One of the programs I focus on as a Sea Grant Extension Agent in Escambia County is restoring the health of our estuary. One of the projects in that program is increasing the encounters with estuarine animals that were once common. Currently I am focused on horseshoe crabs, diamondback terrapins, and bay scallops. Horseshoe crabs and bay scallops were more common here 50 years ago. We are not sure how common diamondback terrapins were. We know they were once very common near Dauphin Island and are often found in the Big Bend area, but along the emerald coast we are not sure. That said, we would like to see all of them encountered more often.
There are a variety of reasons why species decline in numbers, but habitat loss is one of the most common. Water quality declined significantly 50 years ago and certainly played a role in the decline of suitable habitat. The loss of seagrass certainly played a role in the decline of bay scallops, but overharvesting was an issue as well. In the Big Bend region to our east, horseshoe crabs are also common in seagrass beds and the decline of that habitat locally may have played a role in the decline of that animal in our bay system.
Salt marshes are what terrapins prefer. We have lost a lot of marsh due to coastal development. Unfortunately, marshes often exist where we would like houses, marinas, and restaurants. If the decline of these creatures in our bay is a sign of the declining health of the system, their return could be a sign that things are getting better.
For over 10 years we have been conducting citizen science monitoring programs to monitor the frequency of encounters of these creatures. All three are here but the increase in encounters has been slow. An interesting note was the fact that many locals had not heard of two of them. Very few knew what a horseshoe crab was when I began this project and even fewer had heard of a terrapin. Scallops are well known from the frequent trips locals make to the Big Bend area to harvest them (the only place in the state where it is legal to do so), but many of those were not aware that they were once harvested here.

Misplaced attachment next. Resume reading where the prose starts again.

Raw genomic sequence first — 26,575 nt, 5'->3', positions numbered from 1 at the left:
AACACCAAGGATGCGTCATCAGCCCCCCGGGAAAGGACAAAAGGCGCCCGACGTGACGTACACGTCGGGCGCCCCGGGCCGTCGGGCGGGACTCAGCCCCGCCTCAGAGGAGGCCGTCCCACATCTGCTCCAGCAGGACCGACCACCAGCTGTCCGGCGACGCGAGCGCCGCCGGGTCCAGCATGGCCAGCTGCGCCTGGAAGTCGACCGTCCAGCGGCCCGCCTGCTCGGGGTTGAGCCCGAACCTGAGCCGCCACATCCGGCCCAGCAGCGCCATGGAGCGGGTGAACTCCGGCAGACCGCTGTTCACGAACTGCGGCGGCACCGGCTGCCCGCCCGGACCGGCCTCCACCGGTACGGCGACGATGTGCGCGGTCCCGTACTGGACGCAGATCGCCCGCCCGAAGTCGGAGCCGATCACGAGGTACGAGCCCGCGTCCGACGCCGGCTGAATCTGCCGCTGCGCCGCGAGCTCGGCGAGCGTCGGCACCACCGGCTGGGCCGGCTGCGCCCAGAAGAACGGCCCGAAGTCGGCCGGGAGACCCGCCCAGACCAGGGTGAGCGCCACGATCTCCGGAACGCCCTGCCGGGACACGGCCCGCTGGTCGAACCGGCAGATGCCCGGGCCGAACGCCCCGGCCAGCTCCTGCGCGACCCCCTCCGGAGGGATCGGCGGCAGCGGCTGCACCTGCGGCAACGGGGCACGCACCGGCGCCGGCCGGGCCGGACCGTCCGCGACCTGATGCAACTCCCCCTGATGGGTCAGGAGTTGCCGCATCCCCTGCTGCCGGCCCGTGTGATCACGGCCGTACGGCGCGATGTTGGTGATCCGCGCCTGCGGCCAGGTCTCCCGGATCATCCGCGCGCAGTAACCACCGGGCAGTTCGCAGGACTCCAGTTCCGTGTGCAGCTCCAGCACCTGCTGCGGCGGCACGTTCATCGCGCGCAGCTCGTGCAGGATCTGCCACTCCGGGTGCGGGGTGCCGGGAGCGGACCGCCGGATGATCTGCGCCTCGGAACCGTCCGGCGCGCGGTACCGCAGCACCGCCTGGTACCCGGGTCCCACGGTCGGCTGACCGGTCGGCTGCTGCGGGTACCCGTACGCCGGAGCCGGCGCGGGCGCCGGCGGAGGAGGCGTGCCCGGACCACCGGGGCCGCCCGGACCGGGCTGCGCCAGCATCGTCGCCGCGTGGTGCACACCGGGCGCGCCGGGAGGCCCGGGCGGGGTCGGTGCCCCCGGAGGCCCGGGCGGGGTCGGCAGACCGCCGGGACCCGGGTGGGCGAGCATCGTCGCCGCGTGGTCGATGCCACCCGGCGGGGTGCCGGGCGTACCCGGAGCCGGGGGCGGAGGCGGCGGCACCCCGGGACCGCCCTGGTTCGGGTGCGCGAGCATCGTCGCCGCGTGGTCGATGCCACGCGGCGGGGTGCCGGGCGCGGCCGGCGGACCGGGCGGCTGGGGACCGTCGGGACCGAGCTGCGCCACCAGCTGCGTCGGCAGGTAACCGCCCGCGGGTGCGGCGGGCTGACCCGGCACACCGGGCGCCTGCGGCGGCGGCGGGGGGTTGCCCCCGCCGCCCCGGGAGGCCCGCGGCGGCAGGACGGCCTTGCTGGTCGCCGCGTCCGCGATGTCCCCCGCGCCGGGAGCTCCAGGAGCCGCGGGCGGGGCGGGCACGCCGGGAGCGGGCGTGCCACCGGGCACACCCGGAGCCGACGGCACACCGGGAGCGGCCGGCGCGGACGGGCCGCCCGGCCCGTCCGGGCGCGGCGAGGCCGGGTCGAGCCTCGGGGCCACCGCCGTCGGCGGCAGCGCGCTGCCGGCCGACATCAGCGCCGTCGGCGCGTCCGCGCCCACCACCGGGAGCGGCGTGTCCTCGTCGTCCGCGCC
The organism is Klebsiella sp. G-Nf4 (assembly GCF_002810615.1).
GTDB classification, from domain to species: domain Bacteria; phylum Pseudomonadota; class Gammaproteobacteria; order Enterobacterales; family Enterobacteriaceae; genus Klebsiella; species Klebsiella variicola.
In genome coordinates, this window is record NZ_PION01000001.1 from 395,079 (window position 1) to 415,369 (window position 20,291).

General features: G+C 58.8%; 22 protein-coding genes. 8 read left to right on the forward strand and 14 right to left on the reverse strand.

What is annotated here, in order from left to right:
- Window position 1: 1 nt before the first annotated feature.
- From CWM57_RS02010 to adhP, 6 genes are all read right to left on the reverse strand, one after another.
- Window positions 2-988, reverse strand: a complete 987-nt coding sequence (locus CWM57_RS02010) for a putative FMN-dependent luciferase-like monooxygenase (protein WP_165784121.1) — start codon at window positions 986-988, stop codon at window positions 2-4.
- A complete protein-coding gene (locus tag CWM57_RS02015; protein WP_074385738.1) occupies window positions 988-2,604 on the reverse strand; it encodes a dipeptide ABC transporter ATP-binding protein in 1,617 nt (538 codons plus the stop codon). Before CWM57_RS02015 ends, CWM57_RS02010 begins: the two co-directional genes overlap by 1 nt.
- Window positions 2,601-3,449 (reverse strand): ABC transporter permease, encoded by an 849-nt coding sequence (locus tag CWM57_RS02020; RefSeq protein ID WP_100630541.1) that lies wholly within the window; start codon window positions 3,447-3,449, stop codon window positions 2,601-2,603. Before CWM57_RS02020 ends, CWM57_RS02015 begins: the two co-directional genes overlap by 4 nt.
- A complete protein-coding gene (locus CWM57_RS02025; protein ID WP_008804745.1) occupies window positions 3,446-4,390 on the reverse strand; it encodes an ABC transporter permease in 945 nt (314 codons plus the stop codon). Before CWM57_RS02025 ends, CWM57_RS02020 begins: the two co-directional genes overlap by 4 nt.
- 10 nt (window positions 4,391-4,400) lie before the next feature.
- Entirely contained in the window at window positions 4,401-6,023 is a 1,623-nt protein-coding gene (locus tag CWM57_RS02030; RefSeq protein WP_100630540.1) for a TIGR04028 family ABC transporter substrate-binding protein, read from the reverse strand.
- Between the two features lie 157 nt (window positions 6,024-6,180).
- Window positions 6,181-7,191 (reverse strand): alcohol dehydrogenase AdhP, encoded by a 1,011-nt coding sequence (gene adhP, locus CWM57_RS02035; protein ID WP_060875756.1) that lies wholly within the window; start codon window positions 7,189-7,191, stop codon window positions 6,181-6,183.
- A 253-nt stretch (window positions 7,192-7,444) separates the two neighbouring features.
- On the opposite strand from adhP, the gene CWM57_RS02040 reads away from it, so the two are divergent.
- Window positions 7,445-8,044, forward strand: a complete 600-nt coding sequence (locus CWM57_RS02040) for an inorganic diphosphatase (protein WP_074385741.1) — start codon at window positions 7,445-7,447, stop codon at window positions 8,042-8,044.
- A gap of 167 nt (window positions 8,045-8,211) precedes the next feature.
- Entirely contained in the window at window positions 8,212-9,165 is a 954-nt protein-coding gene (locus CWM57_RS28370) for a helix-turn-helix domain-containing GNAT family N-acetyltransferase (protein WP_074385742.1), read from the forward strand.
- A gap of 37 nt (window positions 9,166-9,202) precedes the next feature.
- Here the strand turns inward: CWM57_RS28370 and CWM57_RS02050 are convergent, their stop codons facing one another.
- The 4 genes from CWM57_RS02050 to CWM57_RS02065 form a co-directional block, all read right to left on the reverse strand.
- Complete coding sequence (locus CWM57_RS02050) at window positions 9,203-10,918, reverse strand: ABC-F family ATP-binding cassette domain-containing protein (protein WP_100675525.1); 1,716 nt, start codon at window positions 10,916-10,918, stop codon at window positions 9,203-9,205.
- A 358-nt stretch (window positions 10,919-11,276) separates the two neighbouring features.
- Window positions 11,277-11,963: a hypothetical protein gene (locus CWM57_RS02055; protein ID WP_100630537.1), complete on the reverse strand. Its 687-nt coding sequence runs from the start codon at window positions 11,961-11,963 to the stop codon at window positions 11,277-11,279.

I am encouraged when locals send me photos of either horseshoe crabs or their molts. It gives me hope that the animal is on the increase. Our citizen science project focuses on locating their nesting beaches, which we have not found yet, but it is still encouraging.
Volunteers surveying terrapin nesting beaches do find the turtles and most often sign that they have been nesting. The 2022 nesting season was particularly busy and, again, a good sign.
It is now time to do our annual Scallop Search. Each year we solicit volunteers to survey a search grid within either Big Lagoon or Santa Rosa Sound. Over the years the results of these surveys have not been as positive as the other two, but we do find them, and we will continue to search. If you are interested in participating in this year’s search, we will be conducting them during the last week of July. You can contact me at the Escambia County Extension Office (850-475-5230 ext.1111) or email email@example.com or Chris Verlinde at the Santa Rosa County Extension Office (850-623-3868) or email firstname.lastname@example.org and we can set you up.
Each June I camp out west somewhere and each year I look for those hard-to-find animals. After 10 years of looking for a mountain lion, I saw one this year. Finding these creatures can happen. Let’s hope encounters with all three become more common in our bay.